Maybe, just maybe, there’s a light at the end of this smog-filled tunnel. Two years after the Chinese government declared “war on pollution,” the air in Beijing and surrounding provinces is showing some signs of improvement, according to a new report by Greenpeace East Asia. The report dissected a major new batch of official data, and found that Beijing saw a 13 percent annual improvement in a crucial measure of air quality during the first quarter of 2015. Hebei province, the coal-belching and steel-producing province that nearly encircles Beijing, saw a massive 31 percent drop in concentrations of PM2.5 particulates, the microscopic cancer-causing particulates that plague China’s air. But those improvements are in comparison to a morbid baseline, and throughout the vast majority of Chinese cities the air quality remains awful: According to the Greenpeace analysis of 360 cities, over 90 percent failed to meet national air quality standards. Average PM2.5 concentrations across the cities were almost double the national Grade II standards, and levels in Beijing were still approximately quadruple the levels recommended by the World Health Organization.
In recent years catastrophic air pollution episodes in Beijing (popularly dubbed “Airpocalypse”) drew national attention to China’s air quality problems. In response, China’s central government pledged a war on pollution and enacted stricter curbs on coal use in key geographic regions.
Slumping steel markets and pollution curbs combined to make 2014 the first year in over a decade that China’s coal consumption shrank. Representatives from Greenpeace East Asia credited the government’s aggressive anti-pollution measures with producing improvements in targeted areas. “Our analysis shows that the government’s strict pollution control measures are working, at least enough to record a modest improvement on last year in certain cities such as Beijing,” Zhang Kai, Greenpeace East Asia Climate and Energy Campaigner, said in an emailed statement. “However this is the only silver lining in a situation where 90% of cities still record levels of pollution that far exceed China’s own air quality standards.”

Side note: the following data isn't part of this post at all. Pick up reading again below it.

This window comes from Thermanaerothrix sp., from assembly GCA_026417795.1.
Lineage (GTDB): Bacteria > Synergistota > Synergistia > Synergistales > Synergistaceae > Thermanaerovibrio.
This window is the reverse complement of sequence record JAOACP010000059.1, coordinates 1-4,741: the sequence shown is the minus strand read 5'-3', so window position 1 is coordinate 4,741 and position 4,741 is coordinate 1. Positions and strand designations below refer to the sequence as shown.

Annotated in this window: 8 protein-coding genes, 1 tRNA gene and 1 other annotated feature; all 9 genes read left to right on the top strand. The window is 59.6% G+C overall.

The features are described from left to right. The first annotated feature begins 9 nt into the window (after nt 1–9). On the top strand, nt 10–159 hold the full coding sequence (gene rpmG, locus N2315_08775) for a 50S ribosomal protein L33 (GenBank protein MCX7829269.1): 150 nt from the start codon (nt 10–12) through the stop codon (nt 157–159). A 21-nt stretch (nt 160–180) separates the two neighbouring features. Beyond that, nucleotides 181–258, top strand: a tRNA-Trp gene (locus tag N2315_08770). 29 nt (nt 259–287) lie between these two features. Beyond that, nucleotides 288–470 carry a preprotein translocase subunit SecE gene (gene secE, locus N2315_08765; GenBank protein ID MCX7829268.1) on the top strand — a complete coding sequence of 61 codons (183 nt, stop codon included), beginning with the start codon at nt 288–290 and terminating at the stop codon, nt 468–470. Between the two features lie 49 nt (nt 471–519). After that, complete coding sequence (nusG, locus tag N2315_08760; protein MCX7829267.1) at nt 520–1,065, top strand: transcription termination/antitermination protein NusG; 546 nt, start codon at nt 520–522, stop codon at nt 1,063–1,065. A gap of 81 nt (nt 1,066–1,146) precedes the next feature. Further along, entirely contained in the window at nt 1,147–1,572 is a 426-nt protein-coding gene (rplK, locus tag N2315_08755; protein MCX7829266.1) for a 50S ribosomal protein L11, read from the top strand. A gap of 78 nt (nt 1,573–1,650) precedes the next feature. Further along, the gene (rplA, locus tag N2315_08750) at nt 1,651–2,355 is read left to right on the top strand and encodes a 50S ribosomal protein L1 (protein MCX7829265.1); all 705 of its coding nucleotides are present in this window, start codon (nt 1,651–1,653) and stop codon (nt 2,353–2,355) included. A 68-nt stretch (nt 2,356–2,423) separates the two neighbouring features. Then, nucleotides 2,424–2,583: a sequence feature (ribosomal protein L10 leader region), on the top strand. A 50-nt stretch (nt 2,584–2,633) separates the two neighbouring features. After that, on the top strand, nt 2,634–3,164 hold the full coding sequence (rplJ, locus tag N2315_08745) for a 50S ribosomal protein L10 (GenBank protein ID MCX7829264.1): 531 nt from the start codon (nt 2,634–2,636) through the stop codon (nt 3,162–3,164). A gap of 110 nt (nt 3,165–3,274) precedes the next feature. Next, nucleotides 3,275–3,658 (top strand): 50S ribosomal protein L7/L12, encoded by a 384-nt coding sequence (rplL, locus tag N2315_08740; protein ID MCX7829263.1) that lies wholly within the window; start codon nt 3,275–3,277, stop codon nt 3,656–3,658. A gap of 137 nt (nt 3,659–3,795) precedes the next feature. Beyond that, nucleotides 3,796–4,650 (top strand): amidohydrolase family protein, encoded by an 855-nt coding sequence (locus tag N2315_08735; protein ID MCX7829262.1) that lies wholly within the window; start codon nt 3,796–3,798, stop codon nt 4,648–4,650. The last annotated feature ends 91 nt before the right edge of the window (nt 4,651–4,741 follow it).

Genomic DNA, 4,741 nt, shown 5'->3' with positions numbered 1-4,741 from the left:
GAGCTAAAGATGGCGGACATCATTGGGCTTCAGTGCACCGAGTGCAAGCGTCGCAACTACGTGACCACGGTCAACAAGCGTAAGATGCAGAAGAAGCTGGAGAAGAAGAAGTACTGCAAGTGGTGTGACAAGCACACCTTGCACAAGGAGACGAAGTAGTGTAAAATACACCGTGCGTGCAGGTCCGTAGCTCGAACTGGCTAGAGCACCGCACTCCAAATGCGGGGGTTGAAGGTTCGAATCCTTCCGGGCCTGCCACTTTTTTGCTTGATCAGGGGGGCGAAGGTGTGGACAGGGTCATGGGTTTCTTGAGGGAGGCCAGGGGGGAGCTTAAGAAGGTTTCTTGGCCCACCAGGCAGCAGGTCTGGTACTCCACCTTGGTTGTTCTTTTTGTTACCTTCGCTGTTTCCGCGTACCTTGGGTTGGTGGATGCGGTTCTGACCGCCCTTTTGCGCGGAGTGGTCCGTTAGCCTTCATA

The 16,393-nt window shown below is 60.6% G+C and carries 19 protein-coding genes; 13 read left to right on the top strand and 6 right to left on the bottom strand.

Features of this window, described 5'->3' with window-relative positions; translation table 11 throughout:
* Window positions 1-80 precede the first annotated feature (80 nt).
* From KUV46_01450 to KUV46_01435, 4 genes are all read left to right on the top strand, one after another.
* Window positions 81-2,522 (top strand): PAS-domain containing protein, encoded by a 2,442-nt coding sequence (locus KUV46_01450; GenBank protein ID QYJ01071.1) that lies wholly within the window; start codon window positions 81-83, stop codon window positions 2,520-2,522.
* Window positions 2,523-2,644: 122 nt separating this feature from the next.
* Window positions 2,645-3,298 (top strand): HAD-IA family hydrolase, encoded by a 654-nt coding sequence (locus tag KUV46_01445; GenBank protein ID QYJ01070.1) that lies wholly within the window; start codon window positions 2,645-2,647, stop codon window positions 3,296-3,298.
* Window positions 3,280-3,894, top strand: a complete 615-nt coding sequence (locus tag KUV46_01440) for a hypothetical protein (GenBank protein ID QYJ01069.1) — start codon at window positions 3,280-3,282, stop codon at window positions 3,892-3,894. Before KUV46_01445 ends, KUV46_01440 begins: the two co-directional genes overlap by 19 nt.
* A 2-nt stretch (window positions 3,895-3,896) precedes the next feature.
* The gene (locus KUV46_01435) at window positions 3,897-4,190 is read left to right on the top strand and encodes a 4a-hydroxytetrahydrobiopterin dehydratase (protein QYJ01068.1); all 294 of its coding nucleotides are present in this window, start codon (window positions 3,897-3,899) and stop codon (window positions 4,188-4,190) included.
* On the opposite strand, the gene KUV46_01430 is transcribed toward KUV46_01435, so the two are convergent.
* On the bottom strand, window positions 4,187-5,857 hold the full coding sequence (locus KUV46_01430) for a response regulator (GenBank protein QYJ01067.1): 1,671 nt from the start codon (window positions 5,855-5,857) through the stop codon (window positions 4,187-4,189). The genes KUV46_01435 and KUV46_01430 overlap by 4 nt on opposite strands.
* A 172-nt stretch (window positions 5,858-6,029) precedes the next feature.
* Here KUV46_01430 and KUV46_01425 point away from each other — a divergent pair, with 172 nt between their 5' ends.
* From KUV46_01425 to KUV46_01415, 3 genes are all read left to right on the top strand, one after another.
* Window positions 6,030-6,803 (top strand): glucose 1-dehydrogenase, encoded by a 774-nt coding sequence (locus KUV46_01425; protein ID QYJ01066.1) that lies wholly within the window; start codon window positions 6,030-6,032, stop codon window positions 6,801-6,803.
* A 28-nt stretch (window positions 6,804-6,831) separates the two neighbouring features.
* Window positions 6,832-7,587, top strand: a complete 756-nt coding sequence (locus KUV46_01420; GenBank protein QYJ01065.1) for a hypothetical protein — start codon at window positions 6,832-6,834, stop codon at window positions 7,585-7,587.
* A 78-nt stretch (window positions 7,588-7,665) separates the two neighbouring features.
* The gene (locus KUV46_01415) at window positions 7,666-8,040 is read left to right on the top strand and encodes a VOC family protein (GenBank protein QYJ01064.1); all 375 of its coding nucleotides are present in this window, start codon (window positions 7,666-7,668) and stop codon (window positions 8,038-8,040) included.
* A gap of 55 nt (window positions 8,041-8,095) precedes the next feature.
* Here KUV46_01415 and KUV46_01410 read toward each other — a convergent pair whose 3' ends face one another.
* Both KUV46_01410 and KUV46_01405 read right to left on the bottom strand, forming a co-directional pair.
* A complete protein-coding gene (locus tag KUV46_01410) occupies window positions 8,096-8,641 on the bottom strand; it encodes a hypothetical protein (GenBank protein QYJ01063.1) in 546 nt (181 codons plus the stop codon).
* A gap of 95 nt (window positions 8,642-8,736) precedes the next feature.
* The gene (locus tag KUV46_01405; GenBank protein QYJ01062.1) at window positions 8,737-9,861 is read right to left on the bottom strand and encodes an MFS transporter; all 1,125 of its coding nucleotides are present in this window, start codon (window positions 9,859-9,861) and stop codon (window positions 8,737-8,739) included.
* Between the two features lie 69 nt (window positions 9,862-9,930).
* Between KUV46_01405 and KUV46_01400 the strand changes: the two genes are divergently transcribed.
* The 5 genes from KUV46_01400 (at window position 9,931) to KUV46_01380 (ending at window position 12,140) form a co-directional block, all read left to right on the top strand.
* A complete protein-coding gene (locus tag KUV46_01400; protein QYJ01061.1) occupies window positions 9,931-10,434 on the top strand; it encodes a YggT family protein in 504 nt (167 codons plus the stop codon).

Beijing’s Forbidden City as seen on a clear day during 2014 APEC conference, and a polluted day one month earlier. China has shown its ability to produce squeaky clean skies during major international events such as the Olympics, but those skies often come at the cost of strict vehicle restrictions and a near total halt in industrial production around the city. Worries persist that the government will simply export pollution to other parts of the country, shifting the problem away from high-profile urban centers such as Beijing. Greenpeace East Asia’s rankings of Chinese cities showed many central and even some far western cities were among China’s most polluted. Beijing ranked as China’s 52nd most polluted city, while the award for most polluted urban center went to Baoding in neighboring Hebei province. Those rankings were made possible by an unprecedented release of air quality data by the Chinese government. China’s leaders have long resisted the release of comprehensive air quality data, initially labeling the United States Embassy’s public air quality readings to be an illegal interference in China’s domestic affairs. But as public awareness over air pollution grew in recent years, the central government has begun mandating public release of air quality readings. China is undergoing dramatic changes in its economy as the nation weans itself off a decade-long building binge that saw the nation produce and consume record-breaking levels of coal, steel and cement. That infrastructure-intensive development model produced nearly a decade of 10 percent economic growth and also dire environmental consequences.
Now China is attempting to move toward a more technology-intensive and service-oriented economy, a transition that would be fantastic for China’s skies but very hard on its industrial rustbelt. Whatever the signs of improvement, the economic and environmental challenges ahead remain immense. “Despite modest improvements in high profile cities like Beijing, the figures paint a grim picture overall,” Zhang of Greenpeace East Asia commented. “It is essential for our health and the health of our children that we bring back our clean air.”